When I was in graduate school, I made a promise to myself that I would always make time for the American Academy of Audiology’s annual conference, AudiologyNOW! as a professional. I would commit to, every year, taking the time and money to trek to San Diego, Dallas or Chicago (admittedly an easy one) to attend days of lectures, workshops and research conferences. As a second, third, then finally fourth year AuD student I was fortunate enough to attend AudiologyNOW! at all three of these wonderful locations. Attending these conferences, in addition to my schoolwork, let me soak in until I was saturated all things hearing and balance related; I ate meals with my laptop open, surfing audiology resources such as Audiology Online, went to bed way to late reading JAAA articles, and rattled on way to much to my fiance (now husband) about what I was learning in my classes and clinic. And then….nothing. Work, and then life, took over, and for a brief period I felt myself becoming unable to tap into the joy and nerdiness we all feel when it comes to audiology. I sincerely missed the environment of academia, of attending a gathering with several thousand of my like-minded colleagues for a few days of learning. Not to mention I also missed the Continuing Education Credits that attending these sessions would provide as I was now a practicing clinician. I eventually even started to miss the joy of my profession, and I honestly wondered for a time if I wanted to be an audiologist at all.
While May is Better Hearing Month, I can absolutely say that one of the pillars of this awareness month is education. While undoubtedly the focus is about awareness to the general public about hearing related disorders and treatment options, without continually bettering ourselves from an academic standpoint, how can we say we are doing the best to serve our patients? How can we stay on top of new technologies to help them navigate their hearing or balance disorder, utilize new research theories for treatment, or discover new counseling methods without continuing to seek out new educational opportunities for ourselves?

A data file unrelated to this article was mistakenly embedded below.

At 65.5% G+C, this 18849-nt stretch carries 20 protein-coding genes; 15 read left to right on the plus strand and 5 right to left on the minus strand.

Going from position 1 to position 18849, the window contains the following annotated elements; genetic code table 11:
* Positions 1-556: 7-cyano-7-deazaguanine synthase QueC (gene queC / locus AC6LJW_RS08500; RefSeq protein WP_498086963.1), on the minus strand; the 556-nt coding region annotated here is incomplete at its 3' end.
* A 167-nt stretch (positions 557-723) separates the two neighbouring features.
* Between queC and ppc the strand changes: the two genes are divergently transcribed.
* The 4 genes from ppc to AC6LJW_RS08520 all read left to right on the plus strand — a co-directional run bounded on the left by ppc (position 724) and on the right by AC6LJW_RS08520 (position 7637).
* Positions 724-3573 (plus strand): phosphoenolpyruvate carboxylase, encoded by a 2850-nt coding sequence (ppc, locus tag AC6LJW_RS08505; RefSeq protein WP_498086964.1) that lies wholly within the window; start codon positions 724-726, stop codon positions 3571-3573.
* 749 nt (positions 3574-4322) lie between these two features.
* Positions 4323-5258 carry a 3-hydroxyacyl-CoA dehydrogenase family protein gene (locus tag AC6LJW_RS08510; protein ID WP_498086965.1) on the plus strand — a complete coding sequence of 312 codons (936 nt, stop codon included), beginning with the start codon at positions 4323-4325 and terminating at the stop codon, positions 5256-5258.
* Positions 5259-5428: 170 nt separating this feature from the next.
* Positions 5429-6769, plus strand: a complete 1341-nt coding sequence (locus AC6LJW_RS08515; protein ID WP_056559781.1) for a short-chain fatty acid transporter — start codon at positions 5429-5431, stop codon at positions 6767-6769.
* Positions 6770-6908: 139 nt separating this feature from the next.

It’s also probably safe to say that leaving a family or work for several days may be logistically, if not financially, difficult for many of us. I am fortunate to work in an environment where I am always afforded opportunities to learn about the latest technology or research, however I still find myself sometimes yearning for the days when I attended lectures and classes as a participant. At Audiology Systems, we have several one-day course offerings for educational opportunities, from everything to hearing aid fitting seminars with Gus Mueller, workshops at our North American HQ on VNG, EP or Impulse testing or a vestibular master class held in conjunction with John Hopkins University. And while I would love for everyone to travel to Chicago and meet us at one of our in-house workshops, if you need something located more regionally many, if not all, of the major hearing aid manufactures also provide CEU events. And the educational opportunities don’t stop with industry only events. The University of Iowa hosts a tinnitus conference every year. The American Cochlear Implant Alliance hosts a pediatric CI conference annually, and the Vestibular Association of America (VEDA) promotes several vestibular conferences every year, to name a few. States across the country host state academy of audiology conferences, and AAA has an Academy Meetings & Events page where in-person educational opportunities are listed.
There is something special about being surrounded by your peers while taking in an event that leaves you feeling brain-drained yet rejuvenated to be in the field of audiology. However, there is also something to be said about getting new educational experience from any means necessary, whether it be via a lecture attended by thousands, reading a journal article over lunch, or taking an online CEU course from Audiology Online at 11pm once the kids are asleep. Let’s just get excited about our profession not just this month, but every month, because as we all know excitement (and nerdiness) can be contagious.